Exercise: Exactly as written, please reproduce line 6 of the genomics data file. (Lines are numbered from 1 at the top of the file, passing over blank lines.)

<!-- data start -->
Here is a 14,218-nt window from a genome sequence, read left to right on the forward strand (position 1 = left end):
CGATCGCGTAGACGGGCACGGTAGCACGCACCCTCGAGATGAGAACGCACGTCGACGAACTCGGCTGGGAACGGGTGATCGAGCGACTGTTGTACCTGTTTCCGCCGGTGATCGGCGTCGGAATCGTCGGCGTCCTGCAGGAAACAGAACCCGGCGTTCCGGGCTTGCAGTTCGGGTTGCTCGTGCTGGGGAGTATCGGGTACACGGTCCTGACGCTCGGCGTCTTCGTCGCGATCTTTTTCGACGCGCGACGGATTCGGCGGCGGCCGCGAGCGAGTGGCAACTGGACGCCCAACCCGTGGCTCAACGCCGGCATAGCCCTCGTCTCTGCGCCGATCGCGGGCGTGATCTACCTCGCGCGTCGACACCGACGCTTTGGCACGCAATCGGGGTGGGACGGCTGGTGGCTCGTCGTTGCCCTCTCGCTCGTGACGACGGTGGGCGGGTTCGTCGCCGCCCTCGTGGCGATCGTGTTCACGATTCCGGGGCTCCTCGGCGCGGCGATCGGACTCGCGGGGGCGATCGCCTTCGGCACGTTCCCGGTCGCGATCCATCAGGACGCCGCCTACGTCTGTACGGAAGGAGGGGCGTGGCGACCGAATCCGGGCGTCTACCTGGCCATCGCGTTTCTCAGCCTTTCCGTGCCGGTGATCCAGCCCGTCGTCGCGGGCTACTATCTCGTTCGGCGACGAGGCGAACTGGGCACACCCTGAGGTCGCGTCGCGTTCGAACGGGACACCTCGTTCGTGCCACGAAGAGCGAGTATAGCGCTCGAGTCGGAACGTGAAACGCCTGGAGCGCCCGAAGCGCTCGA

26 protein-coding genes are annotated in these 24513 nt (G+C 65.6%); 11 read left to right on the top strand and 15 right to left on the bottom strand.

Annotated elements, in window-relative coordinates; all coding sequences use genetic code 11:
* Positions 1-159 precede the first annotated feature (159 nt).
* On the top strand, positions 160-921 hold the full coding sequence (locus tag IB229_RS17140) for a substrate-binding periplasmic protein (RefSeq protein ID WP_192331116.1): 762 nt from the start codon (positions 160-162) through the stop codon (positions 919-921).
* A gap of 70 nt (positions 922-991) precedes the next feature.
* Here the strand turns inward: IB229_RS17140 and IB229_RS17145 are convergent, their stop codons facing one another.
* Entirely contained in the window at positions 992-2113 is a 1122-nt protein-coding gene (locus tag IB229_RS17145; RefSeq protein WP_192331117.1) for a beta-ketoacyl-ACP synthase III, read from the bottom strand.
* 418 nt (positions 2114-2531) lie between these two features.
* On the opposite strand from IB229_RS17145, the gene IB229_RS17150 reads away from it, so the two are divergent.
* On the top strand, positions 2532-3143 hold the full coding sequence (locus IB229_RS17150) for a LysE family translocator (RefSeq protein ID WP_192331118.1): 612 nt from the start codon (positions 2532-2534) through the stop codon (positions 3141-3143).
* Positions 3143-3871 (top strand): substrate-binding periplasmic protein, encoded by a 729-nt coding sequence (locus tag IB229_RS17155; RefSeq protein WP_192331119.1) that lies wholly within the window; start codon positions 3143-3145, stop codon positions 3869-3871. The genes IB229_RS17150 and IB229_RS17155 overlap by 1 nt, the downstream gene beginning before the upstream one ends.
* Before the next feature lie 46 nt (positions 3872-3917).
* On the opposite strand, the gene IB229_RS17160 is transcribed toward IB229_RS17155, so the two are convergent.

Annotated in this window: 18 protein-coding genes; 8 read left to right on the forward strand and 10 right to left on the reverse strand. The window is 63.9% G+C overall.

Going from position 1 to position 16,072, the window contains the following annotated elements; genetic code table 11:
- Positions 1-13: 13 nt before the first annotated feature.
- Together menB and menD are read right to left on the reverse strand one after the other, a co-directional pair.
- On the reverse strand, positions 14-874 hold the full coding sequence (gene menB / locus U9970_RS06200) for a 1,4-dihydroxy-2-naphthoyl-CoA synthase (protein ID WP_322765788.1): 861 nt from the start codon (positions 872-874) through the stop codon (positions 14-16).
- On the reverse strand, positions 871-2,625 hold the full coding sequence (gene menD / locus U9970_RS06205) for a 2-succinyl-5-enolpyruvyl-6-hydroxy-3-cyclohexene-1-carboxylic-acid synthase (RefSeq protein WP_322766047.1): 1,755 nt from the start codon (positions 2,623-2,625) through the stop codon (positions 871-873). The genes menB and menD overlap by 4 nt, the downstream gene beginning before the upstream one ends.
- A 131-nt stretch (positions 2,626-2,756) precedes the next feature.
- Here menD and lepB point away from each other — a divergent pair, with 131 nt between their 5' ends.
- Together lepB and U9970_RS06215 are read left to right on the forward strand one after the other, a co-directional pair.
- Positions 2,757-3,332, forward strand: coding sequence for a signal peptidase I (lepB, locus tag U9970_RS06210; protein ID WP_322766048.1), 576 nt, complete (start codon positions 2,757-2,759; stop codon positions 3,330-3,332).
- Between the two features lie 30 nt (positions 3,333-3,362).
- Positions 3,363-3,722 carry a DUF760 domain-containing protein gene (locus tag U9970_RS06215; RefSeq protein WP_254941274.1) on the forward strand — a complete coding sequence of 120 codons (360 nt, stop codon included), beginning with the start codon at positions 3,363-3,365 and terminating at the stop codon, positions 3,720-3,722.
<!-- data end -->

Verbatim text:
* On the top strand, positions 160-921 hold the full coding sequence (locus tag IB229_RS17140) for a substrate-binding periplasmic protein (RefSeq protein ID WP_192331116.1): 762 nt from the start codon (positions 160-162) through the stop codon (positions 919-921).